Before we end the last day of Spiel Essen 2018, we made time to visit Blackrock Games's booth who was the distributor of games designed by Catch Up Games. One of the board games that became a crowd magnet is Fertility. Caroline and Thibaut greeted us and was kind enough to present a review copy.
The jam-packed stand approaching the end of the closing gave us only a glimpse of the ongoing game play. The amount of players start from 2-4 player to enjoy Fertility. Taking place in ancient Egypt, player must be keen to manage the available resources from the Nile River. Collecting a lot of resources doesn't mean winning the game, players must be smart enough to optimize the usage. Each unused resources will be vain at the end of every round. With the resources, players then collect money and build new districts. Players continue until round 9 and above, each player counts the money collected to determine the winner.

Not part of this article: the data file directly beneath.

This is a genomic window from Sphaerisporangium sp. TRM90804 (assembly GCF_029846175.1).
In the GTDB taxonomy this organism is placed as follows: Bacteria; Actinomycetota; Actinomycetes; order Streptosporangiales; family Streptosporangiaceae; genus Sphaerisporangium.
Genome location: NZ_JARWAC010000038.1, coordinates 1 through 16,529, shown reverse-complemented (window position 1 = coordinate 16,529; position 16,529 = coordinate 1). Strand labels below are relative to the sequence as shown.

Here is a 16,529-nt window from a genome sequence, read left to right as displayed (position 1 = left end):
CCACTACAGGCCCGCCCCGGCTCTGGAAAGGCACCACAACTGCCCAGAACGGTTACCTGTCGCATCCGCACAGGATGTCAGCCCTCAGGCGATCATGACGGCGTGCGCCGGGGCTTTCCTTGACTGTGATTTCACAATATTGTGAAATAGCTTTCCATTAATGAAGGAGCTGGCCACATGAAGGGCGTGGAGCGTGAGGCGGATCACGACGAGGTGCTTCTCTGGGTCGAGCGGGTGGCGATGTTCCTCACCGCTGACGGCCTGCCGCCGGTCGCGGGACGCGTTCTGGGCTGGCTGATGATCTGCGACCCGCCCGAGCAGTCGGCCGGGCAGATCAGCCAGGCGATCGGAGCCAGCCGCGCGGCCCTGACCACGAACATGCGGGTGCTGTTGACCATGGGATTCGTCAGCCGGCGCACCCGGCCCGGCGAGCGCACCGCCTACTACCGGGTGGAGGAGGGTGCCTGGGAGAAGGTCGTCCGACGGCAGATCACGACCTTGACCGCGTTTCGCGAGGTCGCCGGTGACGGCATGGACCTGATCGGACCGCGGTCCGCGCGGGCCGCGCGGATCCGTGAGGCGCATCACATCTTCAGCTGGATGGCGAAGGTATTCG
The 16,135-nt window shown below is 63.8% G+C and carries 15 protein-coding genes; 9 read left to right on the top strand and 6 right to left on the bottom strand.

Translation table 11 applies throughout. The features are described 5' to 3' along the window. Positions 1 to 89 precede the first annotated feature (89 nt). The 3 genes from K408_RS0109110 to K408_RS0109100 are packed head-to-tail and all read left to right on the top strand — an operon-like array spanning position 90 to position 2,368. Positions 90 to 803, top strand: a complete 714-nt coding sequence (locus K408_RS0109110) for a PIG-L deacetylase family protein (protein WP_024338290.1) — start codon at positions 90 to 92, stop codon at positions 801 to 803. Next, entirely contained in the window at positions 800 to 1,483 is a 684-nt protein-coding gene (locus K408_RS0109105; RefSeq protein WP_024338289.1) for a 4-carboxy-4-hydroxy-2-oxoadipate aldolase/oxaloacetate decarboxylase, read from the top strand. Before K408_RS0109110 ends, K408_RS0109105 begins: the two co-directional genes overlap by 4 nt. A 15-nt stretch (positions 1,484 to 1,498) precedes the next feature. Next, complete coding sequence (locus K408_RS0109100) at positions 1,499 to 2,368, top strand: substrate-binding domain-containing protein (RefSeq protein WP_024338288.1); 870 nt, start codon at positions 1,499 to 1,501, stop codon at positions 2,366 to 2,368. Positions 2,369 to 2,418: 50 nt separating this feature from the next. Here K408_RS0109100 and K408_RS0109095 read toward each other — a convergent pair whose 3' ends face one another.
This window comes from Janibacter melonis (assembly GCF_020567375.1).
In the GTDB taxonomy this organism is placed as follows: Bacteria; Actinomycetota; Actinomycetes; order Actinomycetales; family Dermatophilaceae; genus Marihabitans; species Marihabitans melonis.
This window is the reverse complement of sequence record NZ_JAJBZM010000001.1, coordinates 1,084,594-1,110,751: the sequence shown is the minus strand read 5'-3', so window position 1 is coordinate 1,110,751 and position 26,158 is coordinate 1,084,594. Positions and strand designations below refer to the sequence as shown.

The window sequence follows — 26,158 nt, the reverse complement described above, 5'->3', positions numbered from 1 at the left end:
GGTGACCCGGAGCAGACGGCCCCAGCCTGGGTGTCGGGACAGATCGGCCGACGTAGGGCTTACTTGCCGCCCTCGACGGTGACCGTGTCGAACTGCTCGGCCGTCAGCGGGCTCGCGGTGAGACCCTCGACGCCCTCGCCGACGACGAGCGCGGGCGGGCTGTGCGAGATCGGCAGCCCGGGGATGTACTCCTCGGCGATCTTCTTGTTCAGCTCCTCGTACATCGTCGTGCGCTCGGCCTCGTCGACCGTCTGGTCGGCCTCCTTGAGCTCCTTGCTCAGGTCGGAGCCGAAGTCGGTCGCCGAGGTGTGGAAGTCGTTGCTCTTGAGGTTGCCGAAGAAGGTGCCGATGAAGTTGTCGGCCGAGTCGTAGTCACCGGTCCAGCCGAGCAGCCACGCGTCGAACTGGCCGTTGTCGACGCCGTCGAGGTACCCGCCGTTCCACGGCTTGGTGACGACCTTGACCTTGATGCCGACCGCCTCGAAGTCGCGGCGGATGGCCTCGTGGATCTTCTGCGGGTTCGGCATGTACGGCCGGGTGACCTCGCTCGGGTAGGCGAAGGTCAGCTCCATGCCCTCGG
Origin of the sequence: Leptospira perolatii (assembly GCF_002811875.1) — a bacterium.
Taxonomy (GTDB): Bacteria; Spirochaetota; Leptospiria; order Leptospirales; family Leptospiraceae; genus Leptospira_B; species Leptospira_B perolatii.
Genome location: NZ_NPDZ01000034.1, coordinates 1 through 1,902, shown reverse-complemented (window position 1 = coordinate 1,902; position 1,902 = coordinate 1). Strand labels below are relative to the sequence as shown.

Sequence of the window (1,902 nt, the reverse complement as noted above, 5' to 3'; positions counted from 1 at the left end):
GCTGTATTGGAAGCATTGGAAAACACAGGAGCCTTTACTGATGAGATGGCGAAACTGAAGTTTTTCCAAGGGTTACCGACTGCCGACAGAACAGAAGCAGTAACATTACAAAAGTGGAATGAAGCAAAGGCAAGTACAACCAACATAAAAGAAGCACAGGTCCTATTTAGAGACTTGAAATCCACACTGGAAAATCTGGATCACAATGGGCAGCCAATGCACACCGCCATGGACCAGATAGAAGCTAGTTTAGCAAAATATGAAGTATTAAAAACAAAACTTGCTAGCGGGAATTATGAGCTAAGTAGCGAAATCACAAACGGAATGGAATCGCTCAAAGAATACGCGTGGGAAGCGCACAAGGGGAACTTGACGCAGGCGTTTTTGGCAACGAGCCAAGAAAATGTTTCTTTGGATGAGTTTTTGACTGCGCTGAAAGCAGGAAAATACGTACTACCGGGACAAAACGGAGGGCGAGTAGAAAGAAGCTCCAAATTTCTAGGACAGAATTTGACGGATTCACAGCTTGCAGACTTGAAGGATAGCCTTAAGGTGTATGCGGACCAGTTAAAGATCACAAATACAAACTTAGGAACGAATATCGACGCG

After packing the schedule for the first three days, we had a lot of time for sightseeing on the last day. We then picked up the booked demo copies by the board game companies that we've nurtured a connection with these past four days. The exhibitors have started cleaning up up their stands and booths since 5 PM with a note that Spiel Essen closes an hour earlier (6 PM). Seeing the enthusiasm and spirit of both the board game designers and publishers towards our country's board game community is no less than us, we then came up with #SpielEssen2019FullTeam in hopes of getting to give you guys a more updated report and bringing more glory to our board game community. Thank you to all the exhbitior and especially Friedhelm Merz Verlag for holding this awesome annual event. The closing of Spiel Essen 2018 is not the end of the story, but a start for preparation of Spiel Essen 2019. Await Meeple Eksyen's next appearance in other board game events and our promised reviews post- Spiel Esen 2018!